Mangamuka School - 30/06/2020

School Context

Mangamuka School is a small contributing primary catering for children in Years 1 to 6. It is situated in the rural Northland district of Mangamuka.

The school currently has a roll of 22 children, all of whom are Māori. All have whakapapa connections to Mangamuka marae. Since ERO’s 2016 review of the school the roll has increased.

The school’s overarching vision is Ko Au, Ko Maunga Taniwha; Ko Maunga Taniwha, Ko Au; Strength, Courage and Identity.

The school’s core values are whakapapa, powhiri, pono, tika and aroha.

The board states that the valued student outcomes are for children to know who they are and where they come from, be in the driving seat of their learning and achieve highly in literacy and numeracy.

The board’s planning for improvements in student outcomes include:

  • developing teaching and learning that enables children’s independent learning
  • increasing whānau involvement in their children’s learning
  • strengthening relationships with marae, kohanga and community.

Leaders and teachers regularly report to the board, schoolwide information about outcomes for students in the following areas:

  • progress and achievement in reading, writing and mathematics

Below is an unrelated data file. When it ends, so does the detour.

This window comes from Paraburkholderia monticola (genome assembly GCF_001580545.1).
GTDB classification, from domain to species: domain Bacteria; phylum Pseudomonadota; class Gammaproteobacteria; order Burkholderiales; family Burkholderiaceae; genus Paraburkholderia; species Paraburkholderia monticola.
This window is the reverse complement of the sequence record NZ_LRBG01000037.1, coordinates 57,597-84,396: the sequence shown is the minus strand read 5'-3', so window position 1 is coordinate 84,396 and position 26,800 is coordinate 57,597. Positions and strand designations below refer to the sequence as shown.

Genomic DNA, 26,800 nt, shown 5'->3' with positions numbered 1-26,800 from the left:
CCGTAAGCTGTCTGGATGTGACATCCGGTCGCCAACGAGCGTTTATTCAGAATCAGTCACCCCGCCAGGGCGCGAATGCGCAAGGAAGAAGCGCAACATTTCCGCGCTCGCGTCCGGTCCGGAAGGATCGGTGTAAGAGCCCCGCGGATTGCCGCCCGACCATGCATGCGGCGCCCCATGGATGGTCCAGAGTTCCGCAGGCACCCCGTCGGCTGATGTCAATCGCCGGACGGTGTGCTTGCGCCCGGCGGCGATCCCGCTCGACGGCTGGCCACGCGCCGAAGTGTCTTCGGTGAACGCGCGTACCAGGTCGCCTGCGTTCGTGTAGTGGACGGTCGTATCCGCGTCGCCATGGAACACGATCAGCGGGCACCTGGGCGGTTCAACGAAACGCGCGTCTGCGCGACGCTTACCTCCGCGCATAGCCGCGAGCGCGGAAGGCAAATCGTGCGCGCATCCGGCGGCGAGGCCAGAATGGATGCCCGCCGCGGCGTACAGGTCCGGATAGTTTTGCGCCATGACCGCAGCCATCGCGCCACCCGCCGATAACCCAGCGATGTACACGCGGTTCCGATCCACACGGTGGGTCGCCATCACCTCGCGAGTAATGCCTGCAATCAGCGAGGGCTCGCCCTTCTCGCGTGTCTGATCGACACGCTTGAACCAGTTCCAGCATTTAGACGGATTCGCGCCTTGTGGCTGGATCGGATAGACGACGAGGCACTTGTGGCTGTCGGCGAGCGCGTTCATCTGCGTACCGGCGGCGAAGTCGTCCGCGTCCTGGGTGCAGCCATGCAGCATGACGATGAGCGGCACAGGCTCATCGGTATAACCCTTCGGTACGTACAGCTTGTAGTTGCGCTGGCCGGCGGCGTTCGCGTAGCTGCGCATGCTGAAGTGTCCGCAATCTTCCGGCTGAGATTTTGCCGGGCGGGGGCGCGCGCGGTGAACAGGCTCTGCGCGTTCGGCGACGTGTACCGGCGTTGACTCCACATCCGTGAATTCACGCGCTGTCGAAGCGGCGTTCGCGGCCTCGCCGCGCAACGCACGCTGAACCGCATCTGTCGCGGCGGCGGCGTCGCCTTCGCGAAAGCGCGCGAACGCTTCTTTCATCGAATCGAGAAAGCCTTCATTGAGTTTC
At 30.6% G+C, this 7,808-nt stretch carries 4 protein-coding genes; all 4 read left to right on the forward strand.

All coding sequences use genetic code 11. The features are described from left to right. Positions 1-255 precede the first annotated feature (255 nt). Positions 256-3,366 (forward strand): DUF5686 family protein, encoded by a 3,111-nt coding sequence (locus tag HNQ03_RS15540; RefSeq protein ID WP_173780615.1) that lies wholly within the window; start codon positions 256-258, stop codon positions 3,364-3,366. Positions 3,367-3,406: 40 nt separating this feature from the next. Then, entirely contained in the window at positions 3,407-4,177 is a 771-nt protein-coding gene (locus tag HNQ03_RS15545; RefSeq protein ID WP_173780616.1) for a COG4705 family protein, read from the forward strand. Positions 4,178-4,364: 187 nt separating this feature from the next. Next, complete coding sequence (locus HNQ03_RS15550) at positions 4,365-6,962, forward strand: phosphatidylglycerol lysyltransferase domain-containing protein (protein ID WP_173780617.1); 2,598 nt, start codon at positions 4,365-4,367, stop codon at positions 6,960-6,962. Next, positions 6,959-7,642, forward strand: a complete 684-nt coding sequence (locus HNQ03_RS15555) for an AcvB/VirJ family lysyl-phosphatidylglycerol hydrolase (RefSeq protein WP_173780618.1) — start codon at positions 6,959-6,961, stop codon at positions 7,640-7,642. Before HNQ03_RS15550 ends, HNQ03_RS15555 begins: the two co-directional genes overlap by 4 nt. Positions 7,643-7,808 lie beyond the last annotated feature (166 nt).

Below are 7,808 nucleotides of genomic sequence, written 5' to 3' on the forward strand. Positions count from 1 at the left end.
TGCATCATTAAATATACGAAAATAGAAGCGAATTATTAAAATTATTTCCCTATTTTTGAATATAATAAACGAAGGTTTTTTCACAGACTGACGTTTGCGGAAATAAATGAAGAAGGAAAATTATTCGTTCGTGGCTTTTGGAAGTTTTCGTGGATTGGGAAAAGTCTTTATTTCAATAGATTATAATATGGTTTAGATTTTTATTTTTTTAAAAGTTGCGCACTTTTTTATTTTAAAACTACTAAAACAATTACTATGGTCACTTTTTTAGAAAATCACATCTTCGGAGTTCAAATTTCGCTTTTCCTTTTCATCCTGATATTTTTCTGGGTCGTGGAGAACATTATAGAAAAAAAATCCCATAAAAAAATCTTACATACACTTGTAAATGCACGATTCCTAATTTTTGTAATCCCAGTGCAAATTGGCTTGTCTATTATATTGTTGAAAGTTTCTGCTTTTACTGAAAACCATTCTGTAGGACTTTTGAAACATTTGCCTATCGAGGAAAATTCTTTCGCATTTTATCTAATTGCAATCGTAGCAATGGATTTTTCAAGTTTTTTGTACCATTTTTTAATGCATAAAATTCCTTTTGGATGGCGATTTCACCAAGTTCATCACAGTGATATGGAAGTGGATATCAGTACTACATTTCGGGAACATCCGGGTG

• participation and success in cultural, sporting and community events
  • attendance.

Since ERO’s 2016 review, the school has a new principal and board of trustees. The principal started at the school in mid-2018. The new board members were elected in mid-2019. The board subsequently co-opted an experienced trustee to assist with property development planning, including for a new library and technology learning area.

The school is a member of the Te Arahura Community of Learning | Kāhui Ako (CoL).

Evaluation Findings

1 Equity and excellence – achievement of valued outcomes for students

1.1 How well is the school achieving equitable and excellent outcomes for all its students?

The school is working towards achieving equitable and excellent outcomes for all its students.